Some compelling, pro-growth ideas from likely GOP presidential candidate Fred Thompson on last night's Kudlow & Company. Here's a sampling...
KUDLOW: Let's pick up on a couple of those ideas. First of all, tax reform. Specifically, sir, what kind of tax reform were you thinking about?
Mr. THOMPSON: Well, I don't want to get into a lot of details in terms of a plan before I even announce my candidacy—but simpler without question. You know, I'm told now that most people can't figure out how to compute their capital gains and dividend liability. Things could just get more and more complicated.
We got the ridiculous thing with the death tax where on December 31st, you know, 2010, if you die, you have zero liability. But, if you die 24 hours later, you know, you could lose over half your estate to the federal government. That’s just one indicator of the ridiculousness that's in the tax code now. It makes us less competitive in a lot of different ways. We have, you know—if you include state taxes—the highest corporate tax rate in the world. That makes us less competitive. All those things have to be looked at. And all those—especially as far as the corporate tax rate is concerned, need to be clearly reduced, I think.
KUDLOW: Yeah, it's an interesting point. There's been a bunch of news articles. Europe, believe it or not--I mean, old Europe, believe it or not is engaging in low tax-cutting competition. And...
Mr. THOMPSON: It's ironic that when western Europe starts going lower than you, you need to be concerned about it.
KUDLOW: So one of your moves as president would be to go right after that...
Mr. THOMPSON: Yeah.
KUDLOW: ...and then get us back into equilibrium? Is that right?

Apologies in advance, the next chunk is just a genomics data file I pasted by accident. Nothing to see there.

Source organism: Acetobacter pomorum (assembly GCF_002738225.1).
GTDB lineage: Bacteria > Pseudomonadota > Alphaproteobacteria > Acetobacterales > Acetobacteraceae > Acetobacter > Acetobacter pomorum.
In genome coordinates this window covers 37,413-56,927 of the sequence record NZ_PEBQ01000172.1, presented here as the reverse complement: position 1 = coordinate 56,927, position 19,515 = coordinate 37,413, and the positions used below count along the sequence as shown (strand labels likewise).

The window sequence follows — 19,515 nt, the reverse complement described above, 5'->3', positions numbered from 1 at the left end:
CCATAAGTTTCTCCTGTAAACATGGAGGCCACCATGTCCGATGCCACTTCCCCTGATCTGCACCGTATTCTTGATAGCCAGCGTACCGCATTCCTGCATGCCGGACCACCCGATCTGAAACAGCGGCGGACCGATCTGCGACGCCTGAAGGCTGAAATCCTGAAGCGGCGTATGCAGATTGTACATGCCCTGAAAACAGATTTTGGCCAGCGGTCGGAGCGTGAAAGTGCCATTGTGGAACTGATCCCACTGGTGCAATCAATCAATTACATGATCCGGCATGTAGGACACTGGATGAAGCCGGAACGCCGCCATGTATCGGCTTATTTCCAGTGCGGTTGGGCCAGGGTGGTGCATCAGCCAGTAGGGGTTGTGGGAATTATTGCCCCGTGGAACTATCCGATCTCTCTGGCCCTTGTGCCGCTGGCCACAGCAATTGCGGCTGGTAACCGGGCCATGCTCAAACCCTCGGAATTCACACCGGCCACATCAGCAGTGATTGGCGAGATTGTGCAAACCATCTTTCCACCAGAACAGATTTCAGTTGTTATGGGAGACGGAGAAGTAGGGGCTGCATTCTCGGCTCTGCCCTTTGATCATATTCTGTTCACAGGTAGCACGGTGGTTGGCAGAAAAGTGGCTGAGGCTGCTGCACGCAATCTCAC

Mr. THOMPSON: Yeah. There's no question about it. There's no excuse for doing otherwise, other than some of this class warfare demagoguery we see coming from the Democrats. I think that you see it mostly when it comes to the individual income tax rate debate. But you see it with regard to the corporate situation also.
KUDLOW: How about just a quickie before we take our first break, sir. Extending the Bush tax cuts, all the Democrats, all the Democrats—Hillary, Obama, Edwards—want to rollback. They want to repeal the Bush tax cuts, which in effect would be a very large tax rate increase. Your quick thought on that.
Mr. THOMPSON: Well, it's a no-brainer to resist them with all of our power. It's the driving force of this good economy that we're seeing. We're raising more revenue with these lower tax rates than we've ever raised before for the federal government. It's clearly, for them, not about raising money for the legitimate functions of government, it's about redistribution of income and collecting votes. You set the rate where you think you can get the votes, and anything above that, you want to tax. So instead of trying to make the pie bigger, they're trying to concentrate totally on redividing the pie. And that just means less economic growth and a worse economy.
KUDLOW: Do we have an income and wage inequality in this country necessary for government action? I mean, that again is part of the Democratic mantra, to raise taxes on the rich.
Mr. THOMPSON: Well, I don't know who should be set up as responsible for determining how much a person ought to make. But I think a country where 5 percent of the people pay over half the income taxes in this country, that as far as the tax structure is concerned, that's not any equality that I would name.